Top ten hand-wound watches under €1,500

A mechanical watch is a throwback to a different age, the age before electronics, when watchmakers were engaged in the struggle to turn a heap of metal into a machine that would vibrate at a constant frequency whatever the position, temperature and circumstances. Today a mechanical watch is itself a distinctive product. Even more so a hand-wound mechanical watch.

A hand-wound watch is like a Tamagotchi: it needs a bit of daily attention. But it rewards you for winding it up with a chance to see the movement, which has a true engineering fascination. You can see more of it through the caseback because there is no oscillating weight, the component that dominates the caseback view of self-winding mechanical watches.

There are a fair number of watch brands that have hand-wound watches in their collection, such as A. Lange & Söhne, IWC and others. For a company such as Laurent Ferrier, the concept of a hand-wound watch and the winding experience is an important part of the brand identity. These are all expensive watches. But there are some brands that offer a more accessible entry to the world of hand-wound fascination. Here they are, in increasing price order. Updated 2 September 2018.

1. Parnis Aviator watch – €120

The aviator watch by Chinese company Parnis has all the visual elements of the pilot’s watch, with conical crown, Arabic numerals, reference triangle at 12 o’clock, black dial, plus a display caseback revealing a classical hand-wound movement. It has 21 jewels, runs at 3 Hertz (21,600 vibrations per hour) and provides 45 hours power reserve. It is probably made by Sea-Gull. Price €120. Read more here.

Parnis Aviator B7

Parnis Aviator B7

2. Wancher Storm Jet Black Chronograph – about €415

The Wancher Storm Jet, made in Japan with a 41mm case in 316L stainless steel and a hand-wound movement made in China, is a solid watch, with 10 atm water resistance, a bidirectional rotating bezel, and the chronograph complication. The Wancher Storm Jet has a pilot’s watch appearance, with bold numerals on a black dial, and the traditional reference triangle on the rotating bezel. The case is fairly thick at 14mm, and it has a 10 atm water resistance, attained in part by means of the screw-down crown. The ST19 chronograph movement is remarkable in that it is based on a column wheel. This makes pusher operation pleasantly smooth. The movement has a horizontal clutch and this may cause a bit of flutter in the seconds hand when you start the chronograph. It is now made in a number of variants, and this Wancher Storm Jet has a hand-wound 20-jewel Seagull ST1903 movement with about 40 hours power reserve, running at 21,600 vibrations per hour (3 Hertz). Price about €415. Read more here.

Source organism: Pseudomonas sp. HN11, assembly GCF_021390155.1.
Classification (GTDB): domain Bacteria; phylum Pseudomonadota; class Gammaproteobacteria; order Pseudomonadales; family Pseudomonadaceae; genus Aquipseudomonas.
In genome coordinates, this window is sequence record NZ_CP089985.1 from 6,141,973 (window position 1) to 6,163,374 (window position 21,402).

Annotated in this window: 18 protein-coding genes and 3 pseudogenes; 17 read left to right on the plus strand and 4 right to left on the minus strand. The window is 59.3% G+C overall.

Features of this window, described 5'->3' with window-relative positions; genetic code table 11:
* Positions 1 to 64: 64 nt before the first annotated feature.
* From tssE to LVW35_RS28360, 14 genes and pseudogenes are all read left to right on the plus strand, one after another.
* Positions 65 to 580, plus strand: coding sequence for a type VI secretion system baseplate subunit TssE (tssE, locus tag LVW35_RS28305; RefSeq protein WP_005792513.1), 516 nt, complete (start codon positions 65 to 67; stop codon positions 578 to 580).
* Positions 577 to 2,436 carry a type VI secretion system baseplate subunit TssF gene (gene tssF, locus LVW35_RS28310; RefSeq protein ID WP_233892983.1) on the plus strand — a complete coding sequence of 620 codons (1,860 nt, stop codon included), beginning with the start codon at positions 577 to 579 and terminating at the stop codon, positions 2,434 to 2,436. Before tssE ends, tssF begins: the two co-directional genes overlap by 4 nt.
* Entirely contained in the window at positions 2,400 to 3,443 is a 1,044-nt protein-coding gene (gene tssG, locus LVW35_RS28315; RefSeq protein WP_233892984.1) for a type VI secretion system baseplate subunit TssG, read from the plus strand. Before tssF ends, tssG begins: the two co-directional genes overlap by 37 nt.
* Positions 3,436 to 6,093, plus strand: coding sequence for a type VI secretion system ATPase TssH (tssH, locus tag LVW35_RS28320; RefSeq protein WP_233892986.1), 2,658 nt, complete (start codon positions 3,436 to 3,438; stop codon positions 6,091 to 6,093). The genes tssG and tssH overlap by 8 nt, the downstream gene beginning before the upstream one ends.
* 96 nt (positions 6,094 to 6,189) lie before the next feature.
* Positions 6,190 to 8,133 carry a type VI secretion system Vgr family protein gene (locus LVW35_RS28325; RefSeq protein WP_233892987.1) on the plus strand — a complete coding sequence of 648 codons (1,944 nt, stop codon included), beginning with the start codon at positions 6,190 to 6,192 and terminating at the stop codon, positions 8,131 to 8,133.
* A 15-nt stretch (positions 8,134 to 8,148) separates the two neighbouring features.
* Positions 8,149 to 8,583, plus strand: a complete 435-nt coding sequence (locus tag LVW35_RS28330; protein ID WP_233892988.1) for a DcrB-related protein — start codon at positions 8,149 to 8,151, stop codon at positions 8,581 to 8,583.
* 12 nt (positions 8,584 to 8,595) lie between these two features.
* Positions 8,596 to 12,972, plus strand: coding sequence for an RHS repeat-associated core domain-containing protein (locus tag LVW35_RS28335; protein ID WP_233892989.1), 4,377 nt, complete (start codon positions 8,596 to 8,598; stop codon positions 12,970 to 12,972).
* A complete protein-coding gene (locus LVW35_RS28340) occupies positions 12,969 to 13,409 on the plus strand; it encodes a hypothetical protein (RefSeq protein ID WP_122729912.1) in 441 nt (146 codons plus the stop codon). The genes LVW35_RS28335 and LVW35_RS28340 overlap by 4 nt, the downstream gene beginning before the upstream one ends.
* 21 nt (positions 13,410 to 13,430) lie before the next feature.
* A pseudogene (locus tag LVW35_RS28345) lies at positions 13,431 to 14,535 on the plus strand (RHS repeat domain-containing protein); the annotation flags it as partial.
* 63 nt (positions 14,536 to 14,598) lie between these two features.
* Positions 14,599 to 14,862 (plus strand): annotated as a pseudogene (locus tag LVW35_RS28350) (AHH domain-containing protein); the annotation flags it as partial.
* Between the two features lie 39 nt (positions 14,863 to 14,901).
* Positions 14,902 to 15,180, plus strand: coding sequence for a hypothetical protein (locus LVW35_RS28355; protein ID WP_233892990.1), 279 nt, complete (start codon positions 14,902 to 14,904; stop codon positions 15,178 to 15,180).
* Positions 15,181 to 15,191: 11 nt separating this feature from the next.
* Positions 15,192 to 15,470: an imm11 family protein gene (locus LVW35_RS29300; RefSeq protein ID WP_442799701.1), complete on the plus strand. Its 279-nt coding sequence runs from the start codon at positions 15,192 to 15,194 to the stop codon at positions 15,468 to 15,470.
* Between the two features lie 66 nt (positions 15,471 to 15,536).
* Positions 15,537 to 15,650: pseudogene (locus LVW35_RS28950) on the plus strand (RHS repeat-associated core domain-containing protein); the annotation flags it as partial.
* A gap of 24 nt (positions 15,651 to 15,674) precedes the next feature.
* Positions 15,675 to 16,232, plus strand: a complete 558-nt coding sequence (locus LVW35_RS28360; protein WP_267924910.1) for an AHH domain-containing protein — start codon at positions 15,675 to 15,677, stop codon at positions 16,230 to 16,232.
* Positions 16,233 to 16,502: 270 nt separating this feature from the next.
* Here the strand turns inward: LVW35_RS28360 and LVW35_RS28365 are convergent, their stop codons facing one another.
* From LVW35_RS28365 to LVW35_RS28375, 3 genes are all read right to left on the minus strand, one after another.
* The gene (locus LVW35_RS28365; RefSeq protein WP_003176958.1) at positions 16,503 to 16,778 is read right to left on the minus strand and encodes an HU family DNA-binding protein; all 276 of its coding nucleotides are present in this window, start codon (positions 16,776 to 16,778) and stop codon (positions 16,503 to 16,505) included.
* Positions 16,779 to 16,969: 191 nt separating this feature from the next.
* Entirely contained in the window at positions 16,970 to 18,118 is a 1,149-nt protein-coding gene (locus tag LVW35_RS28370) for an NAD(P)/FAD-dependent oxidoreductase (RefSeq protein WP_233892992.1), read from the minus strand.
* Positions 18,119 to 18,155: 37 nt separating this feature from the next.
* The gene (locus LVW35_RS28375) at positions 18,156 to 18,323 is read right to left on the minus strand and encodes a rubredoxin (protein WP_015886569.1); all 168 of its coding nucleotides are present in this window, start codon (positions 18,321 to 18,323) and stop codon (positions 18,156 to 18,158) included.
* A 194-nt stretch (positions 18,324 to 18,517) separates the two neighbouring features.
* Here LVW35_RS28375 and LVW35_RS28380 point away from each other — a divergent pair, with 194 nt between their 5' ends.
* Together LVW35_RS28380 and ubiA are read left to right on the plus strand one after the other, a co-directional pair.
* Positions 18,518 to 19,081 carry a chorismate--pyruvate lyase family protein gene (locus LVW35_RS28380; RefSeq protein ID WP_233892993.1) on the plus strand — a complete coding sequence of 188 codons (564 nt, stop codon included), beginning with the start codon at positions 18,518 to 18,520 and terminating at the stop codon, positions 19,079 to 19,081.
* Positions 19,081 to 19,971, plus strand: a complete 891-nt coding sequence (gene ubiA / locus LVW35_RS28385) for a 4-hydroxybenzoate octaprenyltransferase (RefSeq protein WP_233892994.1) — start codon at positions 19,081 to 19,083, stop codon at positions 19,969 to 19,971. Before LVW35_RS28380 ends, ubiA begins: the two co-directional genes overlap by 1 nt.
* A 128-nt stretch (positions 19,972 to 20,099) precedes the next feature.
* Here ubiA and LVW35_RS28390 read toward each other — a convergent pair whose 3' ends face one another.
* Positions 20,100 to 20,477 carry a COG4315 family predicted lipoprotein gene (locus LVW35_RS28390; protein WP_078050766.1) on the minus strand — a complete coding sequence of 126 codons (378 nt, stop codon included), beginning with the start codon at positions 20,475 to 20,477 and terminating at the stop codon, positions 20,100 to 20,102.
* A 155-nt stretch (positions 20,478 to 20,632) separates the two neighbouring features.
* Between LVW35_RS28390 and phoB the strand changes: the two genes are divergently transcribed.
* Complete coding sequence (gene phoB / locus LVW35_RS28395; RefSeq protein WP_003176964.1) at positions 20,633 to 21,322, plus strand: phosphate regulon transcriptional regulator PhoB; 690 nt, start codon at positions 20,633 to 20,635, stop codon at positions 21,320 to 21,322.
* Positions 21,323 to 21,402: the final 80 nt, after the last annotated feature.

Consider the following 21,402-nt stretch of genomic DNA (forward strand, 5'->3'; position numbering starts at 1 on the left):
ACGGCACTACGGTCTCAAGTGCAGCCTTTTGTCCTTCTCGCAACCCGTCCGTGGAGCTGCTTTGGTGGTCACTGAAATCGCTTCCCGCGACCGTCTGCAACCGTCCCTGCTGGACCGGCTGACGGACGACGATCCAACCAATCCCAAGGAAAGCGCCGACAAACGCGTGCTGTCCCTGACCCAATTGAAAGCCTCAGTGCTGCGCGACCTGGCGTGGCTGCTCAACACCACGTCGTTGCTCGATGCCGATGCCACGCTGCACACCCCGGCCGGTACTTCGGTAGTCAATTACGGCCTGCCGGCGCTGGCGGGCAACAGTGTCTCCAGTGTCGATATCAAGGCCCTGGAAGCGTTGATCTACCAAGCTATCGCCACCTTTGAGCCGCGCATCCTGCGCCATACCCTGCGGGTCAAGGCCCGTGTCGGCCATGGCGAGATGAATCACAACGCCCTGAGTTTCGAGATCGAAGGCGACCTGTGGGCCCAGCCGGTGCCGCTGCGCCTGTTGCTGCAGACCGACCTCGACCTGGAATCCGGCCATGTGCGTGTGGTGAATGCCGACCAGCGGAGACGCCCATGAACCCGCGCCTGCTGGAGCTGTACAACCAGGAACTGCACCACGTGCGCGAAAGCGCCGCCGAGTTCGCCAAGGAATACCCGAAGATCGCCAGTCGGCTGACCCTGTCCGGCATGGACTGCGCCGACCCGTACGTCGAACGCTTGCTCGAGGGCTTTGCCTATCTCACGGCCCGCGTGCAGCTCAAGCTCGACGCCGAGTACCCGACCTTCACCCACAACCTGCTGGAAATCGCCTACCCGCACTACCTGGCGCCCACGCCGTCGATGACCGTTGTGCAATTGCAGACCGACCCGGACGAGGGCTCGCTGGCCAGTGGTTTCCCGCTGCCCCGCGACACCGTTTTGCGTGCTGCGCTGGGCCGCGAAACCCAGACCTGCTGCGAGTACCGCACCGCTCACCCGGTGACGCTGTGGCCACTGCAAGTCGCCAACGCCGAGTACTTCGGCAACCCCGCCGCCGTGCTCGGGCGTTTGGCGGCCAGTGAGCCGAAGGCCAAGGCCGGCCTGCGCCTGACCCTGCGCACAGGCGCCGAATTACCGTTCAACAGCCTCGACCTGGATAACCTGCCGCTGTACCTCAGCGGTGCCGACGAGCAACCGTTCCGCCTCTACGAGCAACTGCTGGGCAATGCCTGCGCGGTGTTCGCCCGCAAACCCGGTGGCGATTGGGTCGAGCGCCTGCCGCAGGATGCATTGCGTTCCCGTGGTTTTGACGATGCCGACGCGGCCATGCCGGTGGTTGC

Wancher Storm Jet Chronograph front and caseback

3. Hamilton Khaki Field Mechanical

There are a lot of interesting features in this watch. The price is remarkable. The choice of not adding a date window is in my opinion positive and courageous. The Khaki Field Mechanical by Hamilton is a recreation of a watch that the company made for the U.S. Army from 1967, the GG-W-113. The new version is moderately sized at 38 mm, a little larger than the 34 mm of the original. The dial with 24-hour notation, luminescent hands and numerals, and a durable NATO green canvas strap are faithful to the original: the only thing that Hamilton have added is the brand name and the “Swiss made” motto. The hand-wound ETA 2801-2 calibre is slim enough to enables the case to be kept stylishly thin, 9.5 mm. The watch is reference H69429931, and it costs €420. Further information from the Hamilton website.

Hamilton Khaki Field Mechanical

4. Steinhart Marine Chronometer 44 – €450

The Steinhart Marine Chronometer 44, reference M0509, is in the traditional marine format, with white dial and Roman numerals. It is a large and thick watch, 44 mm in diameter and 14.2 mm in thickness. The Unitas 6498-1 calibre movement made by ETA is a perfect fit: it is hand-wound and runs at 18,000 vibrations per hour, 2.5 Hertz. The truncated-conical crown is large enough to make winding and time-setting easy. Price €450. Read more on the Steinhart website.

Steinhart Marine Chronometer 44

Steinhart Marine Chronometer 44, Unitas 6498-1 calibre

5. Berthet Vintage Aviateur H46 – €495

The watch named Vintage Aviateur, reference H46, by Berthet is in the early aviator style, with large Art Deco style numerals coated with luminescent paint on a black dial, and a generous 46 mm size that gives it a lot of presence on the wrist. It has a fluted caseband that adds an extra classical note, and a fluted crown to match. The Vintage Aviateur H46 is powered by a Swiss-made movement, presumably the ETA Unitas 6498-2, personalized by Berthet, with a balance running at 21,600 vibrations per second, 3 Hertz, 18 jewels, and a power reserve of 48/50 hours. Price €495. Read more here.